For some time now, I've started moving away from monolithic and complex GUI tools in favour of more streamlined command line interfaces. While Spriter is a fairly competent product in its own right, for some jobs it is just overkill and so this simple tool (with source available) was created.
Blog Articles and information on C# and .NET development topics
We use batch files for... well, pretty much everything. From simple files that simple optimize modified graphics, to the tendril-like files that build our software. For some time now, I've been using
cecho.exe from a CodeProject article so that I highlight errors and successes. Sadly this tool doesn't output anything if a console window isn't in use (for example from a CI server) and so I created a quick C# version for a direct replacement.
This post is a review (or possibly some long winded rambling) of the book Essential Algorithms: A Practical Approach to Computer Algorithms by Rod Stephens and published by Wiley.
ColorGrid control is a fairly useful control for selecting from a predefined list of colours. However, it can take up quite a bit of screen real estate depending on how many colours it contains. This article describes how you can host a
ColorGrid in a standard
ToolStrip control, providing access to both the
ColorGrid and the
ColorPickerDialog, with some custom painting to show the active colour on the button to round it off.
Following on from last years post, I'll list again what I'm using and seeing what (if anything) has changed.
tl;dr; - it's pretty much the same as last year
The process of obtaining a code signing certificate from StartSSL differs significantly from the process I originally went through with Comodo. This blog post serves to document how I did it for StartSSL, both as a reference for myself and for anyone else! Personally I find this approach easier than fiddling around exporting certificates from a browser, and it gives you a lot more control.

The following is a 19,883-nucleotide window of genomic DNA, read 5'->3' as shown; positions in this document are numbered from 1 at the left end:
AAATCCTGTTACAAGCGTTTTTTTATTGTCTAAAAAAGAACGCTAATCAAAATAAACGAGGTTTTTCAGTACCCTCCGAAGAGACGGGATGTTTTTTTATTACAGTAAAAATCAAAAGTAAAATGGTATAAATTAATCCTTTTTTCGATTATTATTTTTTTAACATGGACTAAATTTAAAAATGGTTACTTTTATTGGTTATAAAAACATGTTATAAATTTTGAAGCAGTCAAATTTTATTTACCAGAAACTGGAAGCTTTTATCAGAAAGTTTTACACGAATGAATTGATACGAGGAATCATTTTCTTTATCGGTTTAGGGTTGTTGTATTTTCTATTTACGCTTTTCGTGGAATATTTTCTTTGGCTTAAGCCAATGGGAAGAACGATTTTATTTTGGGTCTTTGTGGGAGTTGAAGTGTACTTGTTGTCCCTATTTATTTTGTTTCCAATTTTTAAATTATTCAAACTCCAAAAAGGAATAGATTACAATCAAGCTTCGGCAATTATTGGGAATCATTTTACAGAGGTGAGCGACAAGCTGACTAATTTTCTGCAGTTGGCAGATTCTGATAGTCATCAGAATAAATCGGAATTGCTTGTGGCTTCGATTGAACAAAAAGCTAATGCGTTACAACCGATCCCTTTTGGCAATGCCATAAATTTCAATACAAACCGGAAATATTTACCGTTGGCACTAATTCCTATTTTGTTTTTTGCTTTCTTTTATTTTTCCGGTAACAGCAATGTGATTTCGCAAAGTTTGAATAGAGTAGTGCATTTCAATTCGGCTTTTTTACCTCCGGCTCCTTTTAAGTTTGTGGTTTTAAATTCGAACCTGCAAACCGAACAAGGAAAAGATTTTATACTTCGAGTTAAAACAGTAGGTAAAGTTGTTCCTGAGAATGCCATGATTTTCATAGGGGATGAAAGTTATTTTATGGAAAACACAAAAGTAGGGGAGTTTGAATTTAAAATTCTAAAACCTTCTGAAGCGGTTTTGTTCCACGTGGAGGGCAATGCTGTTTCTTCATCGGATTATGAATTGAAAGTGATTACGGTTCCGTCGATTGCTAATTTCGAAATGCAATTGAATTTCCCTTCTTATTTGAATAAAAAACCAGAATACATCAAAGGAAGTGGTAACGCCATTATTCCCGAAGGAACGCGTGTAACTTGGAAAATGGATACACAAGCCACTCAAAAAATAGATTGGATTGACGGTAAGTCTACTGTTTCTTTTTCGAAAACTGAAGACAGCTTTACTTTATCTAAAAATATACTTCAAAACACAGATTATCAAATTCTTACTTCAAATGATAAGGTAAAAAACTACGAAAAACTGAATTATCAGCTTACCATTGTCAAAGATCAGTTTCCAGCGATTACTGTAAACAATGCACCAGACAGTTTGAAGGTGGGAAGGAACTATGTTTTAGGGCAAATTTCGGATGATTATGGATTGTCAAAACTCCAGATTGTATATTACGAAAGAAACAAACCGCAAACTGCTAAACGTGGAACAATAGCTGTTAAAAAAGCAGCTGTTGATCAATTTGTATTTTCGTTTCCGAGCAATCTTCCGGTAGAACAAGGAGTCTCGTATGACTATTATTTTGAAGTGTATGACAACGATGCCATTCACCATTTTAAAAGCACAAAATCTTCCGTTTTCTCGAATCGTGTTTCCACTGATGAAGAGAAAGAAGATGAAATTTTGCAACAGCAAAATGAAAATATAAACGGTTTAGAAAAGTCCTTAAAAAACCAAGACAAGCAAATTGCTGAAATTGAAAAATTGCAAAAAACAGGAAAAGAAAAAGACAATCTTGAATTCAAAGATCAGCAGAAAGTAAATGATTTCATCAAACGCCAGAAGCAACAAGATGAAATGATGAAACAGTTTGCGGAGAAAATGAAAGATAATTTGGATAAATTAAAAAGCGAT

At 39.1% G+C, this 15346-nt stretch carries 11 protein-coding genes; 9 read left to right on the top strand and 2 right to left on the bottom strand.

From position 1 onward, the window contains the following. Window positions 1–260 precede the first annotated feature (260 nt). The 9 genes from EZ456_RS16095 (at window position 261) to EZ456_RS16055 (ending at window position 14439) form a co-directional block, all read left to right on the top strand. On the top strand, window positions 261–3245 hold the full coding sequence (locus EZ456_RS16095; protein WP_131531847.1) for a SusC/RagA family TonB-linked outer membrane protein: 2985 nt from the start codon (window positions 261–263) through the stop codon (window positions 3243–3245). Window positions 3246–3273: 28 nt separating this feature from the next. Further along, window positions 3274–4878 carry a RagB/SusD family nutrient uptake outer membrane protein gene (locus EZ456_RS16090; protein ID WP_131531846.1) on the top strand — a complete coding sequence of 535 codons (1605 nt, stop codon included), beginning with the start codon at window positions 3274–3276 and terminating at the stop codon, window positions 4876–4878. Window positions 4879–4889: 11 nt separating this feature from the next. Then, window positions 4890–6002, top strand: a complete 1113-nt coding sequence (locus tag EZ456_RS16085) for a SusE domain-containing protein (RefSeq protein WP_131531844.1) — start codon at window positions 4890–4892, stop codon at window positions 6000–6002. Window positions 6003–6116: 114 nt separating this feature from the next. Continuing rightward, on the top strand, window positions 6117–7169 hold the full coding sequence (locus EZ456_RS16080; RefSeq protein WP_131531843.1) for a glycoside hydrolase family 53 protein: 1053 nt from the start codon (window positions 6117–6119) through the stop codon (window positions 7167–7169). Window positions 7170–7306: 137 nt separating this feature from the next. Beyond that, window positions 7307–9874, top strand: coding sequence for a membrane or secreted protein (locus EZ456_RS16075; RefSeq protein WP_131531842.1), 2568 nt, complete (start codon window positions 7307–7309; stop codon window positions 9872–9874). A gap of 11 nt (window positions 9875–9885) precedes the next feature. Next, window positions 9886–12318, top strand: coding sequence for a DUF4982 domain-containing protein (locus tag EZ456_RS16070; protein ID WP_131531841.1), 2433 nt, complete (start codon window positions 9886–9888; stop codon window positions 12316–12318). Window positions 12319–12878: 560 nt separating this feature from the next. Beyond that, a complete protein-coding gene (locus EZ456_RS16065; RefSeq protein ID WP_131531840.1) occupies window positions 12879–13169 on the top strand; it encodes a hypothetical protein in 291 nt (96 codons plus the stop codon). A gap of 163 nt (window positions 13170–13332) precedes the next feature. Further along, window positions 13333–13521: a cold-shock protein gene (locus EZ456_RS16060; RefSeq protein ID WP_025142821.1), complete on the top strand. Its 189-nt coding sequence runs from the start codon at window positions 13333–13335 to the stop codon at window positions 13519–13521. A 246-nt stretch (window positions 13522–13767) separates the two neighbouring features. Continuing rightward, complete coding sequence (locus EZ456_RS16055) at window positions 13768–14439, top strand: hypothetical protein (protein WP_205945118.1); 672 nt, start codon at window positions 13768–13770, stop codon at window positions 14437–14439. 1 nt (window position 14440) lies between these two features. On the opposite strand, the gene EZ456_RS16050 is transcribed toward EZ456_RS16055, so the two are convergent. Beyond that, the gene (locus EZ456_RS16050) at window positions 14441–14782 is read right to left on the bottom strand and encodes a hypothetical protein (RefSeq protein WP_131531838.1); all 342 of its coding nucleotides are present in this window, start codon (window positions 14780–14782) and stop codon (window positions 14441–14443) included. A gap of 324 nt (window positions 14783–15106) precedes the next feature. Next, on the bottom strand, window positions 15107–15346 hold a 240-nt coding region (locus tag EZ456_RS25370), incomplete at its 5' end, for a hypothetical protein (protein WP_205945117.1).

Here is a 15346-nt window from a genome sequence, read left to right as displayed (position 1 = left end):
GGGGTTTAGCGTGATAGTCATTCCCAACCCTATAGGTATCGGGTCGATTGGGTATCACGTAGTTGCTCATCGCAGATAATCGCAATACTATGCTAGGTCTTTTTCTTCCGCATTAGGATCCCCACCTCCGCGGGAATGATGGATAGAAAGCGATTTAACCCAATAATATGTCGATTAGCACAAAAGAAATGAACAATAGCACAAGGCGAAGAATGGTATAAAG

I was recently using a
ComboBox control with the
DropDownStyle set to
Simple, effectively turning into a combined text box and list box.
However, when I wanted an action to occur on double clicking an item in the list I found that the control doesn't actually offer double click support. I suppose I should have just ripped out the combo box at that point and went with dedicated controls but instead I decided to extend
ComboBox to support double clicks.
In my last post, I described how to drag and drop items to reorder a
ListView control. This time I'm going to describe the exact same technique, but this time for the more humble
I can't remember when it was I first saw something being dragged with an insertion mark for guidance. Whenever it was, it was a long long time ago and I'm just catching up now.
This article describes how to extend a
ListView control to allow the items within it to be reordered, using insertion guides.
This control annoys me in myriad ways, but it does get the job done. One of the things that occasionally frustrates me is that by default it is essentially an embedded version of Internet Explorer 7 - or enabling Compatibility Mode in a modern IE session. Not so good as more and more sites use HTML5 and other goodies.
This article provides a helper class to easily set the browser emulation version from your C# applications.